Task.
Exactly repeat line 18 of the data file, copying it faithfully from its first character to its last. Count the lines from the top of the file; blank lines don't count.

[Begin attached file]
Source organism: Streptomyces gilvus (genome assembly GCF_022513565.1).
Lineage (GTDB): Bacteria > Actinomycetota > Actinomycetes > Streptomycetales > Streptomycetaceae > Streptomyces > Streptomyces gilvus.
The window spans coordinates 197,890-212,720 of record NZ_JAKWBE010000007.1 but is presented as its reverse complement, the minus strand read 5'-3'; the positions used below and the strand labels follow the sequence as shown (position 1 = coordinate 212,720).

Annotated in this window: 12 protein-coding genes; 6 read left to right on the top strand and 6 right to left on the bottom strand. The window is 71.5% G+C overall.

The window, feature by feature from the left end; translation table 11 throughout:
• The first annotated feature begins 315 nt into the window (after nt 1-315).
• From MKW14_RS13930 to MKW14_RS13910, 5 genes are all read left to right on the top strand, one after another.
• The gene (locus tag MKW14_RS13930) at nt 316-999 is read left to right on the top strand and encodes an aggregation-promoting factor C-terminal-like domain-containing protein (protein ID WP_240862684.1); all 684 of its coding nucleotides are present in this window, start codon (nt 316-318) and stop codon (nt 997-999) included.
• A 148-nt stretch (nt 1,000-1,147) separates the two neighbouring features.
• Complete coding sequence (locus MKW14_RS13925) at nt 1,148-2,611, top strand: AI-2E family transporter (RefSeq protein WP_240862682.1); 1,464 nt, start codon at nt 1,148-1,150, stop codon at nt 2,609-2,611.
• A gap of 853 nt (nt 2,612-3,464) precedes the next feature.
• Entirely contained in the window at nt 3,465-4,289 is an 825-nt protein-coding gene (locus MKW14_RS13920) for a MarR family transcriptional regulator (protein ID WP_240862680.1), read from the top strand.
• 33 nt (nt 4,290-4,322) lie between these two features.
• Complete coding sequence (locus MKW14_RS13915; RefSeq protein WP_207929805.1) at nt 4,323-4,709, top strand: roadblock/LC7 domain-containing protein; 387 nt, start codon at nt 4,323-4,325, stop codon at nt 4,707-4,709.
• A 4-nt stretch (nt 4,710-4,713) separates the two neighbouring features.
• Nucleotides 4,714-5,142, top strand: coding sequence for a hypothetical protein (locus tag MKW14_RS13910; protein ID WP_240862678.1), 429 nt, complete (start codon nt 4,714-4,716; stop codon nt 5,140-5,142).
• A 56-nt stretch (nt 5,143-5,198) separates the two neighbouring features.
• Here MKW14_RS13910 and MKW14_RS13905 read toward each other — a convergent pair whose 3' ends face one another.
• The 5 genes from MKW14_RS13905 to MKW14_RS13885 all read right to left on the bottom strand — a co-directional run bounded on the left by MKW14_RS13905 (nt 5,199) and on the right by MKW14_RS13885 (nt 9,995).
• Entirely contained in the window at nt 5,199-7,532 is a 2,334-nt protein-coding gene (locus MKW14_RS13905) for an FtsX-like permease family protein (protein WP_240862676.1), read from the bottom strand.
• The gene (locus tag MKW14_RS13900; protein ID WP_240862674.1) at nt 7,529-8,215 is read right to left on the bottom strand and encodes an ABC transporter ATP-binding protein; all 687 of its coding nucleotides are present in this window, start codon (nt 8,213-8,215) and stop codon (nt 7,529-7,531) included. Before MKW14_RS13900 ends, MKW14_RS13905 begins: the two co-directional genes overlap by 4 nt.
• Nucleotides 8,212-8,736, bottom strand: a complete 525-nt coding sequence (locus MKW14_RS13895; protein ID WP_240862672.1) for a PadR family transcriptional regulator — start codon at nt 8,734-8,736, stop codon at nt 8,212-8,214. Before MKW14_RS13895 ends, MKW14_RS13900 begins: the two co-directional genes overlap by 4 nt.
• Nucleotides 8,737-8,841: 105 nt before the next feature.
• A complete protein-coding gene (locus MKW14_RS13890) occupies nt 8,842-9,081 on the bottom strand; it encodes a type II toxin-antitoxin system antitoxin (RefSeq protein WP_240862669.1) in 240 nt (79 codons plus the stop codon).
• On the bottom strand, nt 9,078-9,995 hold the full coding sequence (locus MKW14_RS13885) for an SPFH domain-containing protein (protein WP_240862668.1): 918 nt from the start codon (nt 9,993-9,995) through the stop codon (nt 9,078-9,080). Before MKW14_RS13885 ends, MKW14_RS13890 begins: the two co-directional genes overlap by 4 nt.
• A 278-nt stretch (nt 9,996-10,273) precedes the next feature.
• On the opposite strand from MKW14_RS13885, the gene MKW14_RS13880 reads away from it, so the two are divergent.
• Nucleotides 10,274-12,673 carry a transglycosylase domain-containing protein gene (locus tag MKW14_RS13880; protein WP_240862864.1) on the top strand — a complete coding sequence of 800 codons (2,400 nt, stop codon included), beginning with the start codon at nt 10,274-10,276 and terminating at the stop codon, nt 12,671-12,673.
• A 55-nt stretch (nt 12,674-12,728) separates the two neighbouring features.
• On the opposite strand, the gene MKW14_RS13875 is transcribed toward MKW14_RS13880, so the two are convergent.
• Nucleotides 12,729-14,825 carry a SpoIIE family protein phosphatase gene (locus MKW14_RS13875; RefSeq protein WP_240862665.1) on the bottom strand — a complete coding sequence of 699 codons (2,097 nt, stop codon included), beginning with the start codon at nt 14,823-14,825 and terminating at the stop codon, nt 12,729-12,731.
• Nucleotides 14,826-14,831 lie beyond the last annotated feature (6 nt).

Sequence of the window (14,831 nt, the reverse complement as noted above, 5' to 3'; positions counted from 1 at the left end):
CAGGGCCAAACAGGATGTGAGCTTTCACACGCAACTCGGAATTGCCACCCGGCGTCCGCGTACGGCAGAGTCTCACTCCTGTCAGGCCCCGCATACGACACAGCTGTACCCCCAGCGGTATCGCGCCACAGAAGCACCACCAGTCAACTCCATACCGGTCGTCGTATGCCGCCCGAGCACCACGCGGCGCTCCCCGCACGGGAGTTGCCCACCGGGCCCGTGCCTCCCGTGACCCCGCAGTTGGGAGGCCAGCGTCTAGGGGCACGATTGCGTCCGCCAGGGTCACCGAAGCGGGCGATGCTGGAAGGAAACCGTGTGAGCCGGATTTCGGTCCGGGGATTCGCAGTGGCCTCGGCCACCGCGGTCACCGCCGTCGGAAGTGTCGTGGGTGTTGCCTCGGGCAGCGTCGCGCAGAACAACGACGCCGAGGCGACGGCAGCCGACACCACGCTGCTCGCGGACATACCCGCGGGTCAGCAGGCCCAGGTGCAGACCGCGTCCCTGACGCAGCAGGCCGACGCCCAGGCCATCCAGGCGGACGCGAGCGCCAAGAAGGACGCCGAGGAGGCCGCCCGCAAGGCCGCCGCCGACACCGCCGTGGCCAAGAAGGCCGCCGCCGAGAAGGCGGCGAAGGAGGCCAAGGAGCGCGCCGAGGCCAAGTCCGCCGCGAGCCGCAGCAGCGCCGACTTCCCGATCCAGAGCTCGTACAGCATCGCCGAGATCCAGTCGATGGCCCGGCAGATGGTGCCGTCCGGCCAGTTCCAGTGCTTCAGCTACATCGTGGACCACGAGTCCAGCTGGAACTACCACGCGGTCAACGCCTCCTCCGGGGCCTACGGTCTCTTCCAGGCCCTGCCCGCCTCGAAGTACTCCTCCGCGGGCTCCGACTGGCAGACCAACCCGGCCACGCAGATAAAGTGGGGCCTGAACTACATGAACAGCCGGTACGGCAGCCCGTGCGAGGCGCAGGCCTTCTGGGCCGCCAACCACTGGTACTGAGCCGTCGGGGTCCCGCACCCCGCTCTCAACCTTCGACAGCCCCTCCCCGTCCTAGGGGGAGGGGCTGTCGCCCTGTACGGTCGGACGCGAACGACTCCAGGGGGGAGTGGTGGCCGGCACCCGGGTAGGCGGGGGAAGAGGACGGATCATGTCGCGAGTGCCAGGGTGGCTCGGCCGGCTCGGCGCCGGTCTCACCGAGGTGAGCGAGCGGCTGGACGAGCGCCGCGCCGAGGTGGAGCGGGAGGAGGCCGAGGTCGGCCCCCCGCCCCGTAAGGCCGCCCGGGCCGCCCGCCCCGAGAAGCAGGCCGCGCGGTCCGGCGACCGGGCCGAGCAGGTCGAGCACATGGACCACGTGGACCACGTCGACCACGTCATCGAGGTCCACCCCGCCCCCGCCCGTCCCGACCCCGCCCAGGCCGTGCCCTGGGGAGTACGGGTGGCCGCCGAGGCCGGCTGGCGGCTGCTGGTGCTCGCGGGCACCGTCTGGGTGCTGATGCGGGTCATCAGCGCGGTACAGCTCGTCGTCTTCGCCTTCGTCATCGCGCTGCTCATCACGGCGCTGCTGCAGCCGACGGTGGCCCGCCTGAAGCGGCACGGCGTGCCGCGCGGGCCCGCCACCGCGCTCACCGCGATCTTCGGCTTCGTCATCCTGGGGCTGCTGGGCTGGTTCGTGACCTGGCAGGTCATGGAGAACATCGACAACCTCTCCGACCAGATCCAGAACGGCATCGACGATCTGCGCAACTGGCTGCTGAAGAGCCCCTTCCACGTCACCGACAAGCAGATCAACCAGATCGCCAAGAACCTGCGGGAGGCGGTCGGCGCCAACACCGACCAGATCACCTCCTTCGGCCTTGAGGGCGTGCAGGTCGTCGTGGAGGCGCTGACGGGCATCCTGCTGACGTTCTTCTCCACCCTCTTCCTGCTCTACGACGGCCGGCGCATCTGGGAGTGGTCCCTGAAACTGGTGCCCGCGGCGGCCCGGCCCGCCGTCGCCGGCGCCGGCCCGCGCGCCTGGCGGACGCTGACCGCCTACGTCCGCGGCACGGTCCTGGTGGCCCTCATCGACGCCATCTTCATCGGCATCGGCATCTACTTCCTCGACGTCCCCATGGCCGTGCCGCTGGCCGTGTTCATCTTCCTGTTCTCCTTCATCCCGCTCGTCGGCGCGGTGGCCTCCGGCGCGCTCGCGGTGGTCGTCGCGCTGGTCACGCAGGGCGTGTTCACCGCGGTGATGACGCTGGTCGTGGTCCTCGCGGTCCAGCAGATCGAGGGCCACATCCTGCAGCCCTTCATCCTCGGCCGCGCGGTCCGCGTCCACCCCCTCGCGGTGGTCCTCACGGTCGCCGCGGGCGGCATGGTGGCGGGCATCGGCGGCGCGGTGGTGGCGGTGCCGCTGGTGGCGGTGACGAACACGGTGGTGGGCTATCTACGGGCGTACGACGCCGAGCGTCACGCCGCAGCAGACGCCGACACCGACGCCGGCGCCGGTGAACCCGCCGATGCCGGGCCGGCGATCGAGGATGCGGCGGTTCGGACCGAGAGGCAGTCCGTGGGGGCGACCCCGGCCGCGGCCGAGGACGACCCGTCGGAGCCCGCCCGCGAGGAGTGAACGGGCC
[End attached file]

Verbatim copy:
• Here MKW14_RS13910 and MKW14_RS13905 read toward each other — a convergent pair whose 3' ends face one another.